Friday, October 13, 2006
2. Ellie hugged me twice today by putting her arm around my neck! I have been trying to teach her for a few weeks how to ride "side saddle" on my hip and tell her to put her arm around my neck. She did that twice today with the sweetest smile and a great big nuzzle.
3. Ellie eating by mouth for me and Dave again for the third time in a row.
4. The amazing Fall colors that make the leafy suburban terrain so much the better. This is the most beautiful time of year to find yourself in New England.
Thursday, October 12, 2006
This post is dedicated to Ellie, who is the bravest little girl in the world and has had a rough day. The past few posts I have joked about this or that and in truth, it has been somewhat of a gallows humor. This blog is supposed to be about parenting a child with disability. Sometimes I get a bit punchy before facing really tough things. Things I would not choose to face in a million lifetimes if I had my druthers. And I have been facing today for a couple of weeks. Now that we have faced it, I can write about it and maybe save another poor mother or father some trouble. It’s not that we mothers of special needs kids are not informed. It’s just that each “intervention” carries an element of unknown consequences. When we were in the NICU we learned early on that all of Neonatology involved choosing between the lesser of two evils. Today we made such a choice and have lived to tell the tale.
To tell you what happened and why we did what we did I have to make sure you know some basics about cerebral palsy. For those of you already living the dream skip to the next paragraph. All children with cerebral palsy have varying and mixed degrees of Hypertonia and Hypotonia. Hypotonia means your kid has weak muscle tone and is “floppy”. These kids might have trouble holding their head up and sitting, etc. Kids who are hypertonic are stiff and in extension (arms out, legs out) a great deal. This is called spasticity. Dystonia is when you go to do something and you go into a rapid extension. Ellie, lucky girl, is Hypotonic with an overlay of Spasticity in her legs. To compound things, the act of growing can make spasticity worse. The interesting and awful thing that happens when the brain is damaged is that it turns things unendingly ON. In Ellie’s case the Equinovarus deformity from the spasticity in her ankles is due to muscles that are constantly being flexed and pulling her foot in. Try it and see. Flex one of your major muscle groups like your calf muscles or bicep. Hold it for as long as you can. Sucks, huh? But now you have a modicum of an idea what spasticity feels like. In a growing child such a thing can deform limbs. You may have seen people with CP who have a hand that is turned down at the wrist at a seemingly impossible angle and held close to the body. That is the result of spasticity, the constant firing of neurons to the muscle which in turn pulls the bones and ligaments permanently out of place to the point where eventually there is a complete loss of function.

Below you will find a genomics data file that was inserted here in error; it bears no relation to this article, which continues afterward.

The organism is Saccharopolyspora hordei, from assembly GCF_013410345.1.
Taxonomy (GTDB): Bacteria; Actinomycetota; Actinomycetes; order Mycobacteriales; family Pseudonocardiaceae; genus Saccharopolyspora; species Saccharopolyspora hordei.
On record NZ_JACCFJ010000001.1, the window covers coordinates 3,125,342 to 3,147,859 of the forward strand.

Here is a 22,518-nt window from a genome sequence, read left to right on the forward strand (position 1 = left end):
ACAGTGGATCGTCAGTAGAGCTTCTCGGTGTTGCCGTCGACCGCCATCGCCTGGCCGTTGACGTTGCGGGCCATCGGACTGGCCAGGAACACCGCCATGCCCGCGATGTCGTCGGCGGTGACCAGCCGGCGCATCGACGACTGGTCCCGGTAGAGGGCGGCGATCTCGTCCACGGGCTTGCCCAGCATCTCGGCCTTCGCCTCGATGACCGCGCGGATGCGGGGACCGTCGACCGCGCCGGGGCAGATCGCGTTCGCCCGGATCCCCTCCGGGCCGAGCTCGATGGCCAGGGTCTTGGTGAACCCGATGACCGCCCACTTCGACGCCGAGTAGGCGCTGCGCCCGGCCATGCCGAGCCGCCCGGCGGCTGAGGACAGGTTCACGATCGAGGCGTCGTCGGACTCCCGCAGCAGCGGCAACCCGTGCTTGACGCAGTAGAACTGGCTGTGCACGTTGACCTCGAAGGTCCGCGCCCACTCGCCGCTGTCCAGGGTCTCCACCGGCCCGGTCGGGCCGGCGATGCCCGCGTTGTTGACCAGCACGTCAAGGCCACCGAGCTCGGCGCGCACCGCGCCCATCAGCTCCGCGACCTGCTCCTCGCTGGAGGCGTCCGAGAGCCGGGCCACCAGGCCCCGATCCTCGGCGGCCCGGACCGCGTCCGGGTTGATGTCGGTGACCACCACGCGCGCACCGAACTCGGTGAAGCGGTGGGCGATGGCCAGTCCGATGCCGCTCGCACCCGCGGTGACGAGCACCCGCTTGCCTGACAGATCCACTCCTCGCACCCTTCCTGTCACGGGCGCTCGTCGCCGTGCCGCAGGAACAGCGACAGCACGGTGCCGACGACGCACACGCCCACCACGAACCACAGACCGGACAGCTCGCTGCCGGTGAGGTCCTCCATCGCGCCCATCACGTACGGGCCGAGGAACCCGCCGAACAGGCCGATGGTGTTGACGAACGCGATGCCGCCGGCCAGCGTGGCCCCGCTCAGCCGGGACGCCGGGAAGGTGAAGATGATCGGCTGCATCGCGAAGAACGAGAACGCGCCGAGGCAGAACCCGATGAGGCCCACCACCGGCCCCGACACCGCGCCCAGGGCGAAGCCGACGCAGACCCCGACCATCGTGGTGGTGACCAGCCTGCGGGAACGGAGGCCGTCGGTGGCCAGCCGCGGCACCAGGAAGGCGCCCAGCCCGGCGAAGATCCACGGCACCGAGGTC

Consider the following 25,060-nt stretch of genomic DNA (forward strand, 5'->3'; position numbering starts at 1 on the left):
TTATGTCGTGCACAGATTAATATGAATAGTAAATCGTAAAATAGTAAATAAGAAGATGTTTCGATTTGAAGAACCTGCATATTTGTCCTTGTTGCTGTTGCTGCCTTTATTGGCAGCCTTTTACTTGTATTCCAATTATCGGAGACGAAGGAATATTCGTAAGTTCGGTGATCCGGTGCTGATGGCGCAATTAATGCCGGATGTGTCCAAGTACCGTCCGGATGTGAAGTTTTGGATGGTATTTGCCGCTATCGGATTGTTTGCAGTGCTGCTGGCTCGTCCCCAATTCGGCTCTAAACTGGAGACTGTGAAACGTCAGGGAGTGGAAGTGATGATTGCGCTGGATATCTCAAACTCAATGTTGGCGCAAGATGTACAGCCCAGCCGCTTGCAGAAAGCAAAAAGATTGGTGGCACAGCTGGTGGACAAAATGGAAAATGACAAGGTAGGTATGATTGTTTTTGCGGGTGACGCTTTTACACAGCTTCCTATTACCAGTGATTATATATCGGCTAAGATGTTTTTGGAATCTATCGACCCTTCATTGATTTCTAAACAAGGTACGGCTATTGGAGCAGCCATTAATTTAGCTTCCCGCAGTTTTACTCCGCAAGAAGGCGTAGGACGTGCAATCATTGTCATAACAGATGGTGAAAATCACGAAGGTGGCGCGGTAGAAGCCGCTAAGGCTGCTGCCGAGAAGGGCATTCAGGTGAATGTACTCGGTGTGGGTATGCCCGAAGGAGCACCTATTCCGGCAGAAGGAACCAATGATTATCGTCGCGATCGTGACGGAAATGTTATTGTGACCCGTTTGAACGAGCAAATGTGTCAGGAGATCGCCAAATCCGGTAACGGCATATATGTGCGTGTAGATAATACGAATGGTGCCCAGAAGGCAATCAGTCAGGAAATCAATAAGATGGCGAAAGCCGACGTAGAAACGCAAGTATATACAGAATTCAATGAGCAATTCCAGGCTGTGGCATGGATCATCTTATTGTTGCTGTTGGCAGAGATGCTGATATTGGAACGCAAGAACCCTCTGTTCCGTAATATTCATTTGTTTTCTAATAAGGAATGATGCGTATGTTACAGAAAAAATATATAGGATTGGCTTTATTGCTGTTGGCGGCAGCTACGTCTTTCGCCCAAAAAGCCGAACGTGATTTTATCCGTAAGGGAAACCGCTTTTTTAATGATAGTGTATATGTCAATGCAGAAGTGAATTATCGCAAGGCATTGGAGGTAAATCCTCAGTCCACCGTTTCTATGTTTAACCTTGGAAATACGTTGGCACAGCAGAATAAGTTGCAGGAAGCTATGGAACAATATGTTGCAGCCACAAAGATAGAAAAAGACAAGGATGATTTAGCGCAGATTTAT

Ok – there are some cerebral palsy basics for you. Today we went to the Floating Hospital in Boston and had Dr. Webster perform a Botox treatment on Ellie. Botox you say?! Yes, there is actually a more noble application for Botox than making sure no one sweats at the OSCARS and Reese Witherspoon’s pretty brow is not furrowed.
Dr. Harry Webster is on his game and passionate about his kids. He did the whole thing with good pain management and a deftness that comes only to those surgeons that are truly talented. He was in Flow. Which is just where you want someone to be when he or she pumps botulism into your kid’s leg muscles.